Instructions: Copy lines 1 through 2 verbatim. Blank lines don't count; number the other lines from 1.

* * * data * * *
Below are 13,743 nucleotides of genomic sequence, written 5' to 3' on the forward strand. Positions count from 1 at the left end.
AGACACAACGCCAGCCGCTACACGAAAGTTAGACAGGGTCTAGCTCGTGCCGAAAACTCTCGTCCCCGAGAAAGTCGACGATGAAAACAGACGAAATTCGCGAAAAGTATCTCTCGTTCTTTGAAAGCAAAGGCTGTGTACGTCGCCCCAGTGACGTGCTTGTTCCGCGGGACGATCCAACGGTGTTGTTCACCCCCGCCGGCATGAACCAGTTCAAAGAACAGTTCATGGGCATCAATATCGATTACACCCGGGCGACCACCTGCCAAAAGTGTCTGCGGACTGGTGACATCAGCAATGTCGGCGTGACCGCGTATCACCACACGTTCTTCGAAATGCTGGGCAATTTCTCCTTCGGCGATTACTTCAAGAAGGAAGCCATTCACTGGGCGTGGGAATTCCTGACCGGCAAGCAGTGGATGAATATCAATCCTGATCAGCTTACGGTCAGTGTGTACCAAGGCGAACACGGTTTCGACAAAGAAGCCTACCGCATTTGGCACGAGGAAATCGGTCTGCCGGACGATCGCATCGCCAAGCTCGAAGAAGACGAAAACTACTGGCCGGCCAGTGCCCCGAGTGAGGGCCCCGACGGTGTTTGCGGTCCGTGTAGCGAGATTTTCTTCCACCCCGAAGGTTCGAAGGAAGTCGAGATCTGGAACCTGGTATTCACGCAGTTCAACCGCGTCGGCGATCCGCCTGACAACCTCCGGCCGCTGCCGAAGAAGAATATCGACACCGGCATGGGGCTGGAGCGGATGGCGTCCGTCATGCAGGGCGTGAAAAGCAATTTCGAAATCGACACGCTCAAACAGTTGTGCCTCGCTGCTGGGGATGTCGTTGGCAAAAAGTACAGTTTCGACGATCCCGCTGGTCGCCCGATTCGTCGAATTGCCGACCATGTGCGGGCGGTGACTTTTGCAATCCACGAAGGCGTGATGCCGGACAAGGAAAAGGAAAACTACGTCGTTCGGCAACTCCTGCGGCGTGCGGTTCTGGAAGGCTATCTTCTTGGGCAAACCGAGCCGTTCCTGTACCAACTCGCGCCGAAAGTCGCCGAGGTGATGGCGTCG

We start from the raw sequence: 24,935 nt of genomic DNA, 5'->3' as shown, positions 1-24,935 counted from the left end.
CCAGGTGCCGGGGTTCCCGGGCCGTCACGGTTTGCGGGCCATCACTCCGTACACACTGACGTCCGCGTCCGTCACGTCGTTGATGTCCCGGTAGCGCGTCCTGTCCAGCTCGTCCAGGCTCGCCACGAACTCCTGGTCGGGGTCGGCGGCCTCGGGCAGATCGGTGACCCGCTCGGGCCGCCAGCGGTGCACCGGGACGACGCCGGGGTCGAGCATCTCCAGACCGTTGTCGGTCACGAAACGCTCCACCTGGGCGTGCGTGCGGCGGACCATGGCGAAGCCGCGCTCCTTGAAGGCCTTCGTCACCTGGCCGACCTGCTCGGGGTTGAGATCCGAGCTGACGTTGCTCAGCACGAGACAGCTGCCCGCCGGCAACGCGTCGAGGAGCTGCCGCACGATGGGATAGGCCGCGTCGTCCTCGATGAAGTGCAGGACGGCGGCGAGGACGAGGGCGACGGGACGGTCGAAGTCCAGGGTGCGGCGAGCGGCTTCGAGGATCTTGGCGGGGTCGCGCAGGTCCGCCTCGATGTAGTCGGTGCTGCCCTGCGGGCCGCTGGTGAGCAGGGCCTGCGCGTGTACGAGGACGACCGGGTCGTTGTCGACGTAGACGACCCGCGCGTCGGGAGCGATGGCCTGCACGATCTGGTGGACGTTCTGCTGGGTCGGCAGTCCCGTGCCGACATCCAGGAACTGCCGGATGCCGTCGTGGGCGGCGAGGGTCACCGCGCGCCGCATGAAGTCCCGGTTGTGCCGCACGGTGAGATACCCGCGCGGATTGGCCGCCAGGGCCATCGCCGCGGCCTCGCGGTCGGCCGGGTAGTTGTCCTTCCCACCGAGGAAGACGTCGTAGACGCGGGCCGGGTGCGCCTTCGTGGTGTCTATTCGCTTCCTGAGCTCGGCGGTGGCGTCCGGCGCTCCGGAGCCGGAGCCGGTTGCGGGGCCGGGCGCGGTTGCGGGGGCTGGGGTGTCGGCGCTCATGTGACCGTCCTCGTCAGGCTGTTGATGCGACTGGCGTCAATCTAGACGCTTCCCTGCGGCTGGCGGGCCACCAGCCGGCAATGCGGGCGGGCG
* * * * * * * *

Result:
Below are 13,743 nucleotides of genomic sequence, written 5' to 3' on the forward strand. Positions count from 1 at the left end.
AGACACAACGCCAGCCGCTACACGAAAGTTAGACAGGGTCTAGCTCGTGCCGAAAACTCTCGTCCCCGAGAAAGTCGACGATGAAAACAGACGAAATTCGCGAAAAGTATCTCTCGTTCTTTGAAAGCAAAGGCTGTGTACGTCGCCCCAGTGACGTGCTTGTTCCGCGGGACGATCCAACGGTGTTGTTCACCCCCGCCGGCATGAACCAGTTCAAAGAACAGTTCATGGGCATCAATATCGATTACACCCGGGCGACCACCTGCCAAAAGTGTCTGCGGACTGGTGACATCAGCAATGTCGGCGTGACCGCGTATCACCACACGTTCTTCGAAATGCTGGGCAATTTCTCCTTCGGCGATTACTTCAAGAAGGAAGCCATTCACTGGGCGTGGGAATTCCTGACCGGCAAGCAGTGGATGAATATCAATCCTGATCAGCTTACGGTCAGTGTGTACCAAGGCGAACACGGTTTCGACAAAGAAGCCTACCGCATTTGGCACGAGGAAATCGGTCTGCCGGACGATCGCATCGCCAAGCTCGAAGAAGACGAAAACTACTGGCCGGCCAGTGCCCCGAGTGAGGGCCCCGACGGTGTTTGCGGTCCGTGTAGCGAGATTTTCTTCCACCCCGAAGGTTCGAAGGAAGTCGAGATCTGGAACCTGGTATTCACGCAGTTCAACCGCGTCGGCGATCCGCCTGACAACCTCCGGCCGCTGCCGAAGAAGAATATCGACACCGGCATGGGGCTGGAGCGGATGGCGTCCGTCATGCAGGGCGTGAAAAGCAATTTCGAAATCGACACGCTCAAACAGTTGTGCCTCGCTGCTGGGGATGTCGTTGGCAAAAAGTACAGTTTCGACGATCCCGCTGGTCGCCCGATTCGTCGAATTGCCGACCATGTGCGGGCGGTGACTTTTGCAATCCACGAAGGCGTGATGCCGGACAAGGAAAAGGAAAACTACGTCGTTCGGCAACTCCTGCGGCGTGCGGTTCTGGAAGGCTATCTTCTTGGGCAAACCGAGCCGTTCCTGTACCAACTCGCGCCGAAAGTCGCCGAGGTGATGGCGTCG